Book Review by Ursus
Few things invite such invective as the topic of Christianity. It is seen as either the best or worst product of Greco-Roman civilization depending on one's proclivities. The very fact it was a product of its culture should make for a fruitful and objective study on Antiquity, but one finds the pursuit hard to conduct without an explosion of zealots on both sides of the debates. What I would like to do is to broach the topic, hopefully without adding any more bias or vitriol to the debate. To that end I offer the following review on a book that may prove helpful to both sides.
Everett Ferguson is professor emeritus of Bible at Abilene Christian University in Texas. He is thus a Christian scholar at a Christian institution lecturing to a Christian audience. One may rightfully suspect just how objective his study could be. In his concluding paragraph, Ferguson opines that the ultimate promises of Christianity are a matter for faith, not history. But what he attempts to do in the preceding 585 pages is to document the historical forces leading to Christianity. The vast majority of that history mentions Christianity only in passing, serving instead an overview of the imperial society that unwillingly yet inevitably birthed Christianity. On that account, this book is an erudite and mostly objective read that can profit both believer and skeptic.
What this book is not about is a history of the early church leading to Constantine's conversion and subsequent councils which articulated the dogmas of the faith. Instead, as stated in the author's preface, the focus on the book is on the parallels between early Christianity and imperial society. What was the relationship of Christianity to its environment, and why did Christianity ultimately succeed where other systems had failed?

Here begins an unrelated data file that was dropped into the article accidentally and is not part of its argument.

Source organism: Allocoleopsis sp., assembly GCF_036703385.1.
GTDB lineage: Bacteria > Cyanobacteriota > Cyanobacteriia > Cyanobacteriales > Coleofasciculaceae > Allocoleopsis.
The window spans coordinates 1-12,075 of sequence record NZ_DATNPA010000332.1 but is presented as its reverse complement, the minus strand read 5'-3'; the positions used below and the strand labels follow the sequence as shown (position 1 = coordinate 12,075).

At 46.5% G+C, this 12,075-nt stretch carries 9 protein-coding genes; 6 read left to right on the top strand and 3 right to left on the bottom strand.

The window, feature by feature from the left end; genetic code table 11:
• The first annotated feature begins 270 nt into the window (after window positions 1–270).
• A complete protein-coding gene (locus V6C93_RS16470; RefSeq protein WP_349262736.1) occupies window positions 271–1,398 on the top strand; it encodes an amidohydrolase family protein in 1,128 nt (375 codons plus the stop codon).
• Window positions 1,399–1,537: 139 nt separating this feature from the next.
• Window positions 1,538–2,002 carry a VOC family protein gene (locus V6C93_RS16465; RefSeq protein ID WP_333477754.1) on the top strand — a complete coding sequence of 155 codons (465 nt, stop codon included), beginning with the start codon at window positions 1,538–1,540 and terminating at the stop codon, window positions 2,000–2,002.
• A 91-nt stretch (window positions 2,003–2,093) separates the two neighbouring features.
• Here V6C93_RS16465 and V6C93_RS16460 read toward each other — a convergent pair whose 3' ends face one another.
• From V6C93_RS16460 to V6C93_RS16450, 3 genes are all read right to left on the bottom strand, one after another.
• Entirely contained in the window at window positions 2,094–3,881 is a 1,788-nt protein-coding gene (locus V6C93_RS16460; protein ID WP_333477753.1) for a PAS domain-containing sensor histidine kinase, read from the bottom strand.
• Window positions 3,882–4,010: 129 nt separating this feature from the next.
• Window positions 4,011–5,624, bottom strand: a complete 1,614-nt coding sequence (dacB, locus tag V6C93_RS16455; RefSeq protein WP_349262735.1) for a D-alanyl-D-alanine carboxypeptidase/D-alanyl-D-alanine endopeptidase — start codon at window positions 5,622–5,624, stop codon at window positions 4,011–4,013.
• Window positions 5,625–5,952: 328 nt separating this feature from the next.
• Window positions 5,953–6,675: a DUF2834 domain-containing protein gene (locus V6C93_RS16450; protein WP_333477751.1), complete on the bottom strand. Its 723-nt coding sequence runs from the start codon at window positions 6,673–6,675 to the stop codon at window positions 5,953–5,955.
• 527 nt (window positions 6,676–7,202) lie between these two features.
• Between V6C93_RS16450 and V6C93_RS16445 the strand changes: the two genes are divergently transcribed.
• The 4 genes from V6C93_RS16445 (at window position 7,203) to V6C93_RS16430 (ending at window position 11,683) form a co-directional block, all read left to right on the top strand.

Part one offers an outline of the political history of the ancient world. The Near East and Greece before Alexander the Great are briefly considered. Then Ferguson highlights the exploits of Alexander the Great, the Hellenistic kingdoms, and the rise of Rome. Rome's administration from late Republic to the later empire are reviewed lightly for the reader. Ferguson says what many before him have said: Christianity as we know it was unthinkable without the conquests of Alexander, for Christianity as it developed was a product of the Greco-Oriental cultures that developed in the conqueror's wake (which Rome later absorbed). But equally important was the Jewish Diaspora that resulted from the conquest of Israel by Babylon. The Jewish communities that settled throughout the later Hellenistic realms would serve as the seeds of Gentile Christianity.
Part two offers a quality review of Greco-Roman and Jewish society and daily life. Topics include social classes, education, literature and architecture, entertainment, the military, law, family life and slavery. Ferguson actually does quite an excellent job of narrating a comprehensive overview of these myriad topics. However, if there is an area of the book where a Christian bias may manifest itself a little too clearly, it would be here. Ferguson seems to take a dim view of Greco-Roman culture and its cultural maxims, while instead almost unconsciously praising Jewish culture. The author feels that in Greece man was the measure of all things, in Rome law was the measure of all things, and for Jews God was the measure of all things. The author has difficulty in disguising which of those three things he finds most venerable.
Parts three and four delve into Greco-Roman religions and philosophies, respectively. Here the author does treat the subjects with even-handedness. He does a wonderful job of explaining the at times complicated world of Greco-Roman religious and philosophical thought. He treats the subject with just the right mixture of depth and breadth. Anyone not already familiar with this murky spiritual and mental world will come away with an appreciation of just how many different worldviews confronted the individual in Antiquity.
Part five surveys the history, structure and beliefs of Judaism from the Persian period to just after the Roman destruction of the temple. Jewish religion of this period was no more monolithic than Greco-Roman society, and from certain internal tensions arose fertile ground for Jesus and his followers. This was an enlightening section that honestly serves as the necessary supplement to studies of Greco-Roman culture.